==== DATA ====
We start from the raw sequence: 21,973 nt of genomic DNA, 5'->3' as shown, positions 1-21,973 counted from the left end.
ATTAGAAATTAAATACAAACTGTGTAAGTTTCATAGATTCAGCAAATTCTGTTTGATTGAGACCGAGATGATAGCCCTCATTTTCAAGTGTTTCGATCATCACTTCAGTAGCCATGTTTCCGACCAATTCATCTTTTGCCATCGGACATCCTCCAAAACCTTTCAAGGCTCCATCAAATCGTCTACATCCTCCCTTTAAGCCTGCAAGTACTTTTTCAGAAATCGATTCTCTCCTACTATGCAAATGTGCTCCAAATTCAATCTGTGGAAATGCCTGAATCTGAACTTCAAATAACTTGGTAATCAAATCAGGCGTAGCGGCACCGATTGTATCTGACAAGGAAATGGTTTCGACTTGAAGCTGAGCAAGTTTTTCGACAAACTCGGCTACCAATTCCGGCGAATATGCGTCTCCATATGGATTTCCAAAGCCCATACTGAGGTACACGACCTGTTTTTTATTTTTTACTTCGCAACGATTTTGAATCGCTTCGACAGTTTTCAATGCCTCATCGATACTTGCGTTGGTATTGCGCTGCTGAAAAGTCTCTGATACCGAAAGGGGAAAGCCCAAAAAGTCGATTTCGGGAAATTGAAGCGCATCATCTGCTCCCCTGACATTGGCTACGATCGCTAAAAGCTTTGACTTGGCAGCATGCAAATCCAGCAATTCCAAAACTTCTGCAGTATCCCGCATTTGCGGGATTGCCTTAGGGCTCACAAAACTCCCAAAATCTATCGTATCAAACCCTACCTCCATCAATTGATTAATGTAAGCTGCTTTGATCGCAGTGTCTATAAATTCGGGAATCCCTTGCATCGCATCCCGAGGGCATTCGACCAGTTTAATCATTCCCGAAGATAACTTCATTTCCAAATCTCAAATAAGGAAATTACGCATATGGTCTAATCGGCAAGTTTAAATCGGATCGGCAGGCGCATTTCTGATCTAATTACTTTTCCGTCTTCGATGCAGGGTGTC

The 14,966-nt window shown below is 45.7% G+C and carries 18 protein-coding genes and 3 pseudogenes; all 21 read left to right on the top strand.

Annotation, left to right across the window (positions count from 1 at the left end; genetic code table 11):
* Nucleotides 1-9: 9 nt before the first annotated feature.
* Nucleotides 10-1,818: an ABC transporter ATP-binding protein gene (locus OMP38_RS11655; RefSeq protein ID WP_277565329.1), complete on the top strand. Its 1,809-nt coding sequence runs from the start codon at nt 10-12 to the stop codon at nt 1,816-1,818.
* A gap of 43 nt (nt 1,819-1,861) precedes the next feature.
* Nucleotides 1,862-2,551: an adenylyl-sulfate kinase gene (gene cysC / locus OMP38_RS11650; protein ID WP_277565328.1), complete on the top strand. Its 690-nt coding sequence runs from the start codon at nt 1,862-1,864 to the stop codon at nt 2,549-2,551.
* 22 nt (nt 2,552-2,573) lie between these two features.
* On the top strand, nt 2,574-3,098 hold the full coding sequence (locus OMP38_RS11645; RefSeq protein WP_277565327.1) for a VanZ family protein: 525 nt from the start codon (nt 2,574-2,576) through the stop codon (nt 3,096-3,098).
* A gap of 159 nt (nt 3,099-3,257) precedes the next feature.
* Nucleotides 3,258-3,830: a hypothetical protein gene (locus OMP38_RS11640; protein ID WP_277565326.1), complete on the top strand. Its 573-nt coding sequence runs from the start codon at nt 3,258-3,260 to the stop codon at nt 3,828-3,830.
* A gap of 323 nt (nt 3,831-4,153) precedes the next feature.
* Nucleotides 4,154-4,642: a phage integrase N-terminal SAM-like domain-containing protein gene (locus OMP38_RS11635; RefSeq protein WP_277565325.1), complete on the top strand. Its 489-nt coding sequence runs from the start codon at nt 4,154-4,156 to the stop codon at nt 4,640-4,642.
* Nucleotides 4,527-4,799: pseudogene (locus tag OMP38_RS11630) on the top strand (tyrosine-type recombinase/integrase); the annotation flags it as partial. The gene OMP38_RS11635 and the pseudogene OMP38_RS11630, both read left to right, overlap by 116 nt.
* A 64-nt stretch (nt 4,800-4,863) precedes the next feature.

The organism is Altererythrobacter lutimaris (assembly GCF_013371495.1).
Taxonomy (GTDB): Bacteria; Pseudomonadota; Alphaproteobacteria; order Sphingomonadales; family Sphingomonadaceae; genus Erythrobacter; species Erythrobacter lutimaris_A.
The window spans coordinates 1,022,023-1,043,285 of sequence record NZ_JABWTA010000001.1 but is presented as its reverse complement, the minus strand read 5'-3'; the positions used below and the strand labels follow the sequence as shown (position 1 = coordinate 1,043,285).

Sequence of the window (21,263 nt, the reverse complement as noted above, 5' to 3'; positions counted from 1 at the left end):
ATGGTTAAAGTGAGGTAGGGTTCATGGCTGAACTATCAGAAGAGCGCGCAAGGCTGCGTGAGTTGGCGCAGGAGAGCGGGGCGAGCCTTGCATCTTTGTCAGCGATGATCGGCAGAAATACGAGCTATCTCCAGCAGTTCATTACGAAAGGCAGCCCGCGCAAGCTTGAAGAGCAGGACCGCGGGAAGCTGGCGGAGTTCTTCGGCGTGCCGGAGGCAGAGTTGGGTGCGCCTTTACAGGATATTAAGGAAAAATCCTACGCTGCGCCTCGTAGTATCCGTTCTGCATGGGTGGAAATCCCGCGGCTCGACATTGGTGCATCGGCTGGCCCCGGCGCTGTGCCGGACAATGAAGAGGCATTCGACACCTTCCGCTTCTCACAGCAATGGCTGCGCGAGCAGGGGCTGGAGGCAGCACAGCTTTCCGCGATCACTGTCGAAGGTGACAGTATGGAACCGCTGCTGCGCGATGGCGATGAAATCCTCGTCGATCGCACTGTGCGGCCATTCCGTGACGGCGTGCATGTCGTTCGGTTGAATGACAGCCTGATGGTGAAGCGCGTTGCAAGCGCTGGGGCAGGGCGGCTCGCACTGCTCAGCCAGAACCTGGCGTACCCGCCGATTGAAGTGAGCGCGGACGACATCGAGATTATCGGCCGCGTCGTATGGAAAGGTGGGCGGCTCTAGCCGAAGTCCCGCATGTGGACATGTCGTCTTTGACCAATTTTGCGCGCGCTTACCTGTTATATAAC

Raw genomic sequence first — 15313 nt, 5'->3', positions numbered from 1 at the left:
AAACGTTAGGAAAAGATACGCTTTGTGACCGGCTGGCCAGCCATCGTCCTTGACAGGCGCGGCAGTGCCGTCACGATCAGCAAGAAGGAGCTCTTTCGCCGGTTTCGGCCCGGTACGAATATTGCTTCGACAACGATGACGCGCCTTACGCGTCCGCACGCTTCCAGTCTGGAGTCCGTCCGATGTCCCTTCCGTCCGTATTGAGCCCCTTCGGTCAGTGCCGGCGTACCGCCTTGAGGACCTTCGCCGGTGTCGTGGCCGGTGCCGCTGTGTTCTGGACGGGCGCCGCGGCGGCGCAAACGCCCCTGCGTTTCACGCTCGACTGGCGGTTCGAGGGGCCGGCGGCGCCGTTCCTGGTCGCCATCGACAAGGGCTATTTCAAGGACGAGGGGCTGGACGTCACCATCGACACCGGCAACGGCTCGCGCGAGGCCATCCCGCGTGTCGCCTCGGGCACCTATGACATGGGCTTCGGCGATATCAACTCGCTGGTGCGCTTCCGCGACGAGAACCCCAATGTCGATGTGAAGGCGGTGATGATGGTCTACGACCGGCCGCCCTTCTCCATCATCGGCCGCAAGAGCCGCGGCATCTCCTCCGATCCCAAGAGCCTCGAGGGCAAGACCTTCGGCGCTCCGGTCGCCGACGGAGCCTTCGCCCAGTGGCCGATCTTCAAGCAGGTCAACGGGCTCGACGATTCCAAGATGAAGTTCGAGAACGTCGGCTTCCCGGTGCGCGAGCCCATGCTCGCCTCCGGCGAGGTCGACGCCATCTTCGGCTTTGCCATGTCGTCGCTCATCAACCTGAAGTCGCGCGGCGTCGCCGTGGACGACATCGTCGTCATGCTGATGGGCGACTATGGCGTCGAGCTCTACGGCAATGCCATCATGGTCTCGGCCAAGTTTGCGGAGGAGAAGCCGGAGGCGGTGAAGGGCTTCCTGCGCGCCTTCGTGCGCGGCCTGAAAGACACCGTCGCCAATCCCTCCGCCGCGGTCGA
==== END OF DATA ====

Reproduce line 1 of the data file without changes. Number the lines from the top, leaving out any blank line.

We start from the raw sequence: 21,973 nt of genomic DNA, 5'->3' as shown, positions 1-21,973 counted from the left end.